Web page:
Equity markets may have been unsure of their direction last week but this was certainly not the case with the contracts traded on the London Metal Exchange.
Without exception all metals recorded strong nett gains by the close of business. It was fund activity that caused the burst of strength with even the lead and tin contracts springing back to life.
While stocks of copper rose for another week, almost all the other metals recorded impressive drawdowns.
Thanks to an improved chart picture and fresh fund interest, this metal initially gained around $80 per tonne to $3150 by Tuesday. This level was then held despite a temporary dip on Wednesday to $3100 as the Chinese returned to the scene, until Friday when fresh fund and technical buying produced a $3230 high ahead of a $3225 close for a gain over the period of $161 per tonne.
An improving technical picture, ever declining stocks, this time by 14,025 tonnes and fresh fund buying all came together to give this metal a strong week of trading with higher closing prices on each day. The low for the week was at $1838 last Monday with the closing high on Friday of $1935 being a nett gain of $101 per tonne. The cash to three months spread widened slightly to a $12 backwardation but the current level of the forward price may well be hard to sustain.
The alloy contract gained $95 to $19760 while the US Specification version put on $60 to $1705.
Initially suffering from an early bout of profit taking, zinc fell from $1340 last Monday to a week's low of $1308 on Tuesday. The market then steadied back up to the mid-1330s before fresh fund buying produced highs of $1375 and $1378 on Thursday and Friday respectively ahead of a $1374 close for an overall gain of $53 per tonne. Exchange stocks continued their steady decline with a 7,300 tonne overall withdrawal.
Up to Thursday's close absolutely nothing had happened in this market with its trading range remaining between $905 and $923. On Friday it happened at last, after a long absence since the crash at the beginning of the year, the funds returned in force as the three month price broke above $930. Despite trade selling between $950 and $970, the institutions had the final say with a close on the high of the day at $981 for a week's gain of $73 per tonne. Stocks fell daily but by a total of only 375 tonnes.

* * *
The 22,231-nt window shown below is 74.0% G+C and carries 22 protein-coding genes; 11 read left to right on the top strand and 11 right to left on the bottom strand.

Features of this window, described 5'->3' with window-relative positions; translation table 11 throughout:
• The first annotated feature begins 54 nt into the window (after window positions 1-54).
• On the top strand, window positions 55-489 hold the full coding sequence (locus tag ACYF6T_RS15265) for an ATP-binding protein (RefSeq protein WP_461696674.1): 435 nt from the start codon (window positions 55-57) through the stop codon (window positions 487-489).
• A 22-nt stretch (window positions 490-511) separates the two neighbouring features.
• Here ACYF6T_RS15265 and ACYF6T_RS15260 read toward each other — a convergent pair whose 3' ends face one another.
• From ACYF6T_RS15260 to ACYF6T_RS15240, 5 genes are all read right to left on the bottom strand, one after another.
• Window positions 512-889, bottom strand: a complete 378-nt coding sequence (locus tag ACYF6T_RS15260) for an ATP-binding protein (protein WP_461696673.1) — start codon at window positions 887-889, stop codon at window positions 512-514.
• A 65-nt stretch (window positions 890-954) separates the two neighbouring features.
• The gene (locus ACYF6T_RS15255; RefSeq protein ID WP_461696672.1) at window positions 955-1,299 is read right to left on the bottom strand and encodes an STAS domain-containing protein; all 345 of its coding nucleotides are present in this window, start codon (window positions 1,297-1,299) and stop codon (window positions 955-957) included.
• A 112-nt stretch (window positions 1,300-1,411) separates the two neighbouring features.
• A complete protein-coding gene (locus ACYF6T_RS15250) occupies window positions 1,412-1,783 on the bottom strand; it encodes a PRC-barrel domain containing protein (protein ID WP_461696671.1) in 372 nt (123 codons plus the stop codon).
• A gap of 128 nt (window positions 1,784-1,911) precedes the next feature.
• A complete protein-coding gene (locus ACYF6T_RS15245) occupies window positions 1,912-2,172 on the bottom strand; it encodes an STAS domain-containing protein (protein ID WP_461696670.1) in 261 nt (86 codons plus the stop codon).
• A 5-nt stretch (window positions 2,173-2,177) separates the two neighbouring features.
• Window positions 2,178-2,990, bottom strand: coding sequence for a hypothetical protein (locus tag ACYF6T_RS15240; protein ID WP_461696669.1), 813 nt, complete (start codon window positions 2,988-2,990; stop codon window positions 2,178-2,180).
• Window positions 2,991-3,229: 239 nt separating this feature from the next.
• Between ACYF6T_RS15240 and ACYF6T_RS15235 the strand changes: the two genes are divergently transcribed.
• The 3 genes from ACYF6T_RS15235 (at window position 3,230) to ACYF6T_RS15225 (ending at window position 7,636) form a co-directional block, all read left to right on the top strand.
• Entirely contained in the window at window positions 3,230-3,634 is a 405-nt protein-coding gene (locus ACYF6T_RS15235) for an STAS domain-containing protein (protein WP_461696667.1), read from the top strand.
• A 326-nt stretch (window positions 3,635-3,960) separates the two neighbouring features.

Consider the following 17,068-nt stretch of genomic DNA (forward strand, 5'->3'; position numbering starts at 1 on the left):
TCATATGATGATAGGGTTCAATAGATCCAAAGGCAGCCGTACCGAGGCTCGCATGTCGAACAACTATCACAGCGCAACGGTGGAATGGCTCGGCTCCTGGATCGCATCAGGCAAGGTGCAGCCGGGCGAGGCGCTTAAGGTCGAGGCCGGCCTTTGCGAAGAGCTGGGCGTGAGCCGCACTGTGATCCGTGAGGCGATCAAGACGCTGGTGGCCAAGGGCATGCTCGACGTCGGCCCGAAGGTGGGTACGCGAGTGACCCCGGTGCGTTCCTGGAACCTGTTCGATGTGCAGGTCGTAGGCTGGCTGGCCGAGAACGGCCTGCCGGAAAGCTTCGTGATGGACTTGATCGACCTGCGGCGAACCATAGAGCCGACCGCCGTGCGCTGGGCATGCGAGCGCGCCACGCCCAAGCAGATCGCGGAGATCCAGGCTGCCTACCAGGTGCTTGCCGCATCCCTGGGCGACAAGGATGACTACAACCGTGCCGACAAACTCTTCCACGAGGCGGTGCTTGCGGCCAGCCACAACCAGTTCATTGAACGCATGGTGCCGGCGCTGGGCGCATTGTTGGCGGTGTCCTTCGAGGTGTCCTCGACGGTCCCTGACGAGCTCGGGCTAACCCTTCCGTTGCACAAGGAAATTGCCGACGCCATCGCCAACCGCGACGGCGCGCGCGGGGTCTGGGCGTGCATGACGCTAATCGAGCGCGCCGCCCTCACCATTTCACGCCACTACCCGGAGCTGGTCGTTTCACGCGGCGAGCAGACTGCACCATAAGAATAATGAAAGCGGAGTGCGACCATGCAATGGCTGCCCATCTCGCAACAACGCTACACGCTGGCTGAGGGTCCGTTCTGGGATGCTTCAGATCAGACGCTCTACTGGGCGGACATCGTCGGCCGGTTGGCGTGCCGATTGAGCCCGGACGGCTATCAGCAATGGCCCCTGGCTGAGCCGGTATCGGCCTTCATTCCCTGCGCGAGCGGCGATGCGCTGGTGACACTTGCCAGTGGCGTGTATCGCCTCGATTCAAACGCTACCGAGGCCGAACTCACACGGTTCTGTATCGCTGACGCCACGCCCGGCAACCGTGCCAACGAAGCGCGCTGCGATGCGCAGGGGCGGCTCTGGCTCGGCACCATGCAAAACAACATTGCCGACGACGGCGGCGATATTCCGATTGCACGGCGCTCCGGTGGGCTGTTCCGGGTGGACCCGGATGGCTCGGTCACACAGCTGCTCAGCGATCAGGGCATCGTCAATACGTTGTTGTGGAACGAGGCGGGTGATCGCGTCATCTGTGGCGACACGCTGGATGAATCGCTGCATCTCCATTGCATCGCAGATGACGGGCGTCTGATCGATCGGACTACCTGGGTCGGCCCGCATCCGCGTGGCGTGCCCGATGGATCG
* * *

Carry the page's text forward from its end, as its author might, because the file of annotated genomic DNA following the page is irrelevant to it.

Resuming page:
Very much a fluctuating market in thin conditions, nickel first rose from a closing low last Monday of $15,200 to a week's high of $15,800 on Wednesday. The market then retreated that day to close at $15,350 followed by $15,250 on Thursday. Fresh speculative buying on Friday found sellers in short supply with a $15,725 high being the result. Finally the $15,625 kerb close represented a $350 gain for the week. Exchange stocks fell by a very significant 2,700 tonnes to take the remaining total down to 11,892 of which over 2000 are on cancelled warrants.
Almost ignoring the upside activity in the rest of the market, this contract had gained only $50 by the close of business on Thursday. The picture on Friday was entirely different; an early break above $8000 was all that was required for the funds to enter the scene in force with both stop-loss and position reversal buying. The resulting $400 jump in price took the market so much by surprise that potential trade sellers were reluctant to enter the fray. The final close at $8250 was a $360 gain over the week. Stocks fell by a hefty 775 tonnes to stand at only 4,735 in total. The backwardation moved out to $55 per tonne.